Option prices are evaluated once per day at 3:46pm ET. Any logic that needs to trigger is then triggered based on this pricing. For 0-DTE positions, early management doesn’t apply since the position is opened 14 minutes before closing and thus expires before the next price check occurs which is the next trading day.

      Early management comes into play for positions that are 1-3 DTE. A 3-DTE option may be a position that’s opened on Friday with a Monday expiration. Friday is day 0, Saturday is 1, Sunday is 2 leaving Monday as day 3. Before Monday and Wednesday-expirations existed, a position may be opened on a Tuesday which expires on a Friday and thus early management comes into play in this scenario.

      Reply

  3. Pushpaw
    June 9, 2020 @ 12:06 am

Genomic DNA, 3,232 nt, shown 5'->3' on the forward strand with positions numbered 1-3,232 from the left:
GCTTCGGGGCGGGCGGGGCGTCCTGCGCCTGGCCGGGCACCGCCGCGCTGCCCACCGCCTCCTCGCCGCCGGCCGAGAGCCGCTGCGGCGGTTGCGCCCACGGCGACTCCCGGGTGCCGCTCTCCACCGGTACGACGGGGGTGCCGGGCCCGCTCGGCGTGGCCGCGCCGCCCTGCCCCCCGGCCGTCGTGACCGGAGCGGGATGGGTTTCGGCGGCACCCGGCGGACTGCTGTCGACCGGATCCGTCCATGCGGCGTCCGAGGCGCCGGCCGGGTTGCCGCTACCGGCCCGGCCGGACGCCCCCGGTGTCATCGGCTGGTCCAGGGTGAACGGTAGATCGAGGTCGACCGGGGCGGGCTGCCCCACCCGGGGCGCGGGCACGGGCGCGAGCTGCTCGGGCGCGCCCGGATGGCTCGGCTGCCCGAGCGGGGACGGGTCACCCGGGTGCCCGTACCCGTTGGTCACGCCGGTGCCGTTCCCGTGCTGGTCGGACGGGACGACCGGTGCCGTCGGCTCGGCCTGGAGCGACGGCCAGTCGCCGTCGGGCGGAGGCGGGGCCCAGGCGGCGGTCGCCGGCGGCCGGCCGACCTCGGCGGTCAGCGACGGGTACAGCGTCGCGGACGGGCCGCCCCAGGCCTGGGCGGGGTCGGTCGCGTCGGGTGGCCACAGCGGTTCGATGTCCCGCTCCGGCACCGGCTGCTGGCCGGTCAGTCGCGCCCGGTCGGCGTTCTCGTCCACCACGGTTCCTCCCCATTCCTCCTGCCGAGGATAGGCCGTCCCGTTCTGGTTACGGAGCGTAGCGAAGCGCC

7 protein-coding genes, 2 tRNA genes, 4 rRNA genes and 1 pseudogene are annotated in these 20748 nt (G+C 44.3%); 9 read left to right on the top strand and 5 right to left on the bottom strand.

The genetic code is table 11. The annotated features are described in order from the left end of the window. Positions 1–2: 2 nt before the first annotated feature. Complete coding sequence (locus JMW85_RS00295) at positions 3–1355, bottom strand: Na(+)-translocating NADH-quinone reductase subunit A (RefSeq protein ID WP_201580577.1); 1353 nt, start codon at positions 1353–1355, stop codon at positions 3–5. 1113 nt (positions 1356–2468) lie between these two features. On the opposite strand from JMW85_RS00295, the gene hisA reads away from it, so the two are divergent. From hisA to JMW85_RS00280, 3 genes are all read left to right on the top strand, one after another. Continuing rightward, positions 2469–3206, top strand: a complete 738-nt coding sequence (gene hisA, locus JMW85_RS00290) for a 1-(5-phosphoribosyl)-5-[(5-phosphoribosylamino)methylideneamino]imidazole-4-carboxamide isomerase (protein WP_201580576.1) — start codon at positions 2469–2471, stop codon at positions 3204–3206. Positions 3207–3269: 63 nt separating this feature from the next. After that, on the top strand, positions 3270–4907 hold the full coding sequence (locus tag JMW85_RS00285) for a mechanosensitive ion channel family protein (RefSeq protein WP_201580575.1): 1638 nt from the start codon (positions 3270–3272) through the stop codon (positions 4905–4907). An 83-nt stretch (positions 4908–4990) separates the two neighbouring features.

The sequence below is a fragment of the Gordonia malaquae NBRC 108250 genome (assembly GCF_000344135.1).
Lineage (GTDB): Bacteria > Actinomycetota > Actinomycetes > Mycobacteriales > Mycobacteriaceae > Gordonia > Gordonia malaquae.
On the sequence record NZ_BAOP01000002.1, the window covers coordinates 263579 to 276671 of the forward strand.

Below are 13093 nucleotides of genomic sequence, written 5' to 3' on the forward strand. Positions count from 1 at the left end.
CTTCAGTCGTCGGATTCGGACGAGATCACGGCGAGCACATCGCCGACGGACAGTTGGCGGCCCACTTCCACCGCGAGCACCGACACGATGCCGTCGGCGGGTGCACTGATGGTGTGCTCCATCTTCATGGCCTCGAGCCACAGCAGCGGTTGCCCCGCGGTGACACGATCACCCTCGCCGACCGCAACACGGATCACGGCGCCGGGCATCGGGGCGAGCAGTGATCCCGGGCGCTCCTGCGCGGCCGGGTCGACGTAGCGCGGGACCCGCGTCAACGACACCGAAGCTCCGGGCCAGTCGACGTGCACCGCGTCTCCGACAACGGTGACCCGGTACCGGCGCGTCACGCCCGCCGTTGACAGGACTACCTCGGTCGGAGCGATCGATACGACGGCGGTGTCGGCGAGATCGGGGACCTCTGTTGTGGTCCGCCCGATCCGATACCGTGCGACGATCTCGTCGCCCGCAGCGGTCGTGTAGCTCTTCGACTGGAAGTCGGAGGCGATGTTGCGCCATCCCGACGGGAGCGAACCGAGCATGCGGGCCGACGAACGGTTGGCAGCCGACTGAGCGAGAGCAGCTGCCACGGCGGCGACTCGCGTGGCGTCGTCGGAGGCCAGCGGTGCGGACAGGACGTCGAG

Ok, makes sense. But in real life would anyone open a position at 3:46 on a Friday and close it at 50% profit at 3:46 on Monday? Wouldn’t you just let it expire 14 minutes later?

    This test is kind of tricky because it includes 0 DTE (literally 14 minute trades in this instance), 1 DTE (by which I mean opening EOD and closing next trading day, so includes 3DTE weekend trades.

    And it seems to include a 3rd option, which is 2 DTE, or opening EOD and closing 2 trading days later (opening Monday EOD, closing Wednesday).

    Why would it select 0 DTE over 1 DTE? Or why would it select 2 DTE? Based simply on availability of strike within the delta range? These all strike me as very different trades in real life.

    I do 1 DTE trades frequently using EOD as entry point, but wouldn’t do 2 DTE because backtested both scenarios and 2 DTE performed poorly while 1 DTE (including 3 DTE weekend trades) did very well.

    I couldn’t test 0 DTE with the EOD data on my backtester. At least I don’t think I could.

    What I’ve always wanted to test is 0 DTE with intraday entries, like entering trade at open, at 10 AM, at 12 PM, at 2 PM etc, and trying different deltas and also rules that would turn the entries on or off.

    Will have to wait until I can afford intraday SPX data I guess!